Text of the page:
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that saith, we ought to obey God rather than men, Acts vi. 29.

Such being the duty of a christian, who doth not see the troubles which the religion of Jesus Christ may excite in families ? for I repeat it again, where is the society, where is the family, that hath not adopted its peculiar errors and vices ? Into what society can you be admitted? With what family can you live? What course of life can you pursue, in which you will not be often obliged to contradict your friend, your superior, your father?

II. The explanation of our first article, hath almost been a discussion of the second; and by considering the nature of the troubles which religion occasions, we have in a manner proved, that they ought not to be imputed to those who teach this religion : but to them who hear and resist it. This is the apology for our gospel, for our reformation, and for our ministry. This is our reply to the objections of ancient and modern Rome.

One of the strongest objections that was made against primitive christianity, was taken from the troubles which it excited in society. “A religion, said some, that kindles a fire on earth ; a religion, which withdraws subjects from the allegiance they owe to their sovereign ; which requireth its votaries to hate father, mother, children ; that exciteth people to quarrel with the gods themselves; a religion of this kind, can it be of heavenly original ? Can it proceed from any but the enemy of mankind ?” Blasphemy of this kind is still to be seen in a city of Spain, where it remains on a column that was erected by Dioclesian, and on which we read these words: To Dioclesian, Jovius, and Maximinus, Cæsars, for having enlarged the bounds of the empire, and for having exterminated the name of Christians, those disturbers of the public repose.

The enemies of our reformation adopt the sentiment, and speak the language of the ancient Romans. They have always this objection in their mouths: Your reformation was the source of schisms, and disturbances. It was that which armed the Condes, the Chatillons, the Williams : or to use the words of an historian, who was educated in a society where the sincerity necessary to make a faithful historian is seldom acquired; Nothing was to be seen, says he, in speaking of the wars, which was excited under the detestable triumvirate,* Nothing was to be seen but the vengeance of some, and the crimes of others, nothing but ruins, and ashes, blood and carnage, and a thousand frightful images of death ; and these were, adds this venal pen, these were the fruits of the new gospel, altogether contrary to that of Jesus Christ, who brought peace on earth, and left it at his death with his apostles.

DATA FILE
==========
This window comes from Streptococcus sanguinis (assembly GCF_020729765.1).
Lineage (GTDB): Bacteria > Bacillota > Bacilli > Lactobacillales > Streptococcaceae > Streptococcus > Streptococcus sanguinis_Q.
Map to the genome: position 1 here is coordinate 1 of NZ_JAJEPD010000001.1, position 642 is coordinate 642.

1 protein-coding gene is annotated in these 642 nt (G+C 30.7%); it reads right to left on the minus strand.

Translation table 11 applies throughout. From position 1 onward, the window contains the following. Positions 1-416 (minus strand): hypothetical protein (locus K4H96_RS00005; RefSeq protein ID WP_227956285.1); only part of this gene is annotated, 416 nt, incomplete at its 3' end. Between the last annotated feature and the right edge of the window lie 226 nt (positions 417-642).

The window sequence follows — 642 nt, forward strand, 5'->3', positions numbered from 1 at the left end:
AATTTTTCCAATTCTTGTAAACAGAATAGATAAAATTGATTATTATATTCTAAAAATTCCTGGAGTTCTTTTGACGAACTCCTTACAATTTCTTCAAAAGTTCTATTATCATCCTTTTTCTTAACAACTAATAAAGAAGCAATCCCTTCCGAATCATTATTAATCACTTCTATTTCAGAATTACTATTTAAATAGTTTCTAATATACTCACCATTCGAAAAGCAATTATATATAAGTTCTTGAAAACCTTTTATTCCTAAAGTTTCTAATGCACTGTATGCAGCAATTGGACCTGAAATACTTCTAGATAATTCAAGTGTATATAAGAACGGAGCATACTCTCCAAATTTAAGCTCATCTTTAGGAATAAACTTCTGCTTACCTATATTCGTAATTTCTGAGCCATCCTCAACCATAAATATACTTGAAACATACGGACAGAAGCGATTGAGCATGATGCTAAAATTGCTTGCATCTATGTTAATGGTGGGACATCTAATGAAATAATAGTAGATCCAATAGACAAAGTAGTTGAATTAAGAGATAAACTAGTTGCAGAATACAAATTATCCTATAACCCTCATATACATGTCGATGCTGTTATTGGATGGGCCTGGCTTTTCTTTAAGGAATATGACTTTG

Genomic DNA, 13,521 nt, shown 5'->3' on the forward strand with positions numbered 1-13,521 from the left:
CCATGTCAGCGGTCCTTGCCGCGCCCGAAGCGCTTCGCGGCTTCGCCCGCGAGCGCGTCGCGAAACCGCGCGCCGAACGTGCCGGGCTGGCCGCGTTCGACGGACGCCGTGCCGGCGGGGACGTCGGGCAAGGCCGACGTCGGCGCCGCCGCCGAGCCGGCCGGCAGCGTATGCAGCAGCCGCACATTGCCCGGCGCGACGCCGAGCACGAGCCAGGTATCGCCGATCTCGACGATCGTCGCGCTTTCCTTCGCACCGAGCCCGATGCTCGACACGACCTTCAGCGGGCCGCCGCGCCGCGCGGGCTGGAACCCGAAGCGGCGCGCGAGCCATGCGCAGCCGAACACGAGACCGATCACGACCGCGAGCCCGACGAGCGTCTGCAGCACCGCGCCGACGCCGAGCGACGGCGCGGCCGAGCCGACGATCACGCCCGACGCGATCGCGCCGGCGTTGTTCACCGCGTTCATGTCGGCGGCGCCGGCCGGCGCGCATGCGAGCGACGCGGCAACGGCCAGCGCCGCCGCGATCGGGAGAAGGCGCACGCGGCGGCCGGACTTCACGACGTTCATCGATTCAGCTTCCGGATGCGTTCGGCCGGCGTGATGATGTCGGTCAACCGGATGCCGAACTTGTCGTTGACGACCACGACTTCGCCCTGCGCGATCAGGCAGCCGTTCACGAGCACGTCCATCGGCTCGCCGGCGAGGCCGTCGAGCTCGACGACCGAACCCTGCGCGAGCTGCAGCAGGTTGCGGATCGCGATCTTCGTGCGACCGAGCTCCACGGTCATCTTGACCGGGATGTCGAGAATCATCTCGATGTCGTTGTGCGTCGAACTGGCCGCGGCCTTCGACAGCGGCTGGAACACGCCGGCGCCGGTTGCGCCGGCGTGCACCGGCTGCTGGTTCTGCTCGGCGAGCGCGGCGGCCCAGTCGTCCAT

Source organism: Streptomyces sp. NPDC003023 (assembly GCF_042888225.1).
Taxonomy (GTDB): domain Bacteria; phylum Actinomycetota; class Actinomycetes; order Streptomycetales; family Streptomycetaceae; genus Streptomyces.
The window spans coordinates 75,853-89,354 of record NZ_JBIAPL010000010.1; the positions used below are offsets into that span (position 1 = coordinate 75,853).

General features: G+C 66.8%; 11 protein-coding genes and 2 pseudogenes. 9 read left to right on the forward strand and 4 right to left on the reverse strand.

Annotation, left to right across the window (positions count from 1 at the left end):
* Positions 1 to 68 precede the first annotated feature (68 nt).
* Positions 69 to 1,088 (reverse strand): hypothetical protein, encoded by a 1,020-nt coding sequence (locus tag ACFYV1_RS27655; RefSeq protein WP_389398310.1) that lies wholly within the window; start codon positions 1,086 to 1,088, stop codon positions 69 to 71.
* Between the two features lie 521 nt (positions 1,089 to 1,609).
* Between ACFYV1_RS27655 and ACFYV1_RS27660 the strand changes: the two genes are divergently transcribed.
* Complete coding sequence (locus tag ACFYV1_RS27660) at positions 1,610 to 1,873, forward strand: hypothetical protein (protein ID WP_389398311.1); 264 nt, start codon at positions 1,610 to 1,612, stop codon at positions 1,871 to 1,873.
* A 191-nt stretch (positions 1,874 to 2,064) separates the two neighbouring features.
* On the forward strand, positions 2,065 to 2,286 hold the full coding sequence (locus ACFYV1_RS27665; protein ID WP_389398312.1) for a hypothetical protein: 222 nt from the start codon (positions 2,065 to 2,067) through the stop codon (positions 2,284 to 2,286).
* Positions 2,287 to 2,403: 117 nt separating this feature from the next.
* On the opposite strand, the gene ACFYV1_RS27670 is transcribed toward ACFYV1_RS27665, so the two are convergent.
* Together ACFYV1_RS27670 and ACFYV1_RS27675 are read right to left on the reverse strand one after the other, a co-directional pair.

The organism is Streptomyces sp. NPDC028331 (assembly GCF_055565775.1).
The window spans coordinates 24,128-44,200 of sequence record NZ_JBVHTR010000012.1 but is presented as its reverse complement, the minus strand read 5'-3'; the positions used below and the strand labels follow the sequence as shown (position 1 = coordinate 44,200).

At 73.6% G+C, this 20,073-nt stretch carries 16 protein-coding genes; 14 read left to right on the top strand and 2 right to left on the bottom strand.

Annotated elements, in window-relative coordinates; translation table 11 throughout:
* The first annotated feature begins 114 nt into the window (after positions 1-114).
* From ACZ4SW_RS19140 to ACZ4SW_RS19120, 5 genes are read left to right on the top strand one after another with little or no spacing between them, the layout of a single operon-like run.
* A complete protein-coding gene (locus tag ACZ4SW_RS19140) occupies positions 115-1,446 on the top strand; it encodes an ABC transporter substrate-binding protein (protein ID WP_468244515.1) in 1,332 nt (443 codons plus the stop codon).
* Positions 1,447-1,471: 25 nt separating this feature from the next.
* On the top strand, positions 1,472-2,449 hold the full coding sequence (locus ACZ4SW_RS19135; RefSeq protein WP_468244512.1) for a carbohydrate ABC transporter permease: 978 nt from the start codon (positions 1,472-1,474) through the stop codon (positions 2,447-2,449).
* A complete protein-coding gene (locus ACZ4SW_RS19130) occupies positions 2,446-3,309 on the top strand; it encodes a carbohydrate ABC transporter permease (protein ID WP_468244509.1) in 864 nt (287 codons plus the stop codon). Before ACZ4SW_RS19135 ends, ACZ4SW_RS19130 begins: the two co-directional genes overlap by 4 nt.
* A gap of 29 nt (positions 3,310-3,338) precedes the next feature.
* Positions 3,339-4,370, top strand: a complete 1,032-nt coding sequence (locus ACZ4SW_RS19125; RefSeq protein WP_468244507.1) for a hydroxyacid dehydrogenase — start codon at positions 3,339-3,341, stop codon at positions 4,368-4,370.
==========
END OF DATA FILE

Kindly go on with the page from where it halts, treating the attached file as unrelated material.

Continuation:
But I am pleased to see my religion attacked with the same weapons, with which Jesus Christ, and his apostles, were formerly attacked. And I rejoice to defend my religion, with the same armor, with which the primitive christians defended it against the first enemies of christianity. To the gospel, then ; or to the cruelty of tyrants, to the inflexible pride of the priesthood, to the supersti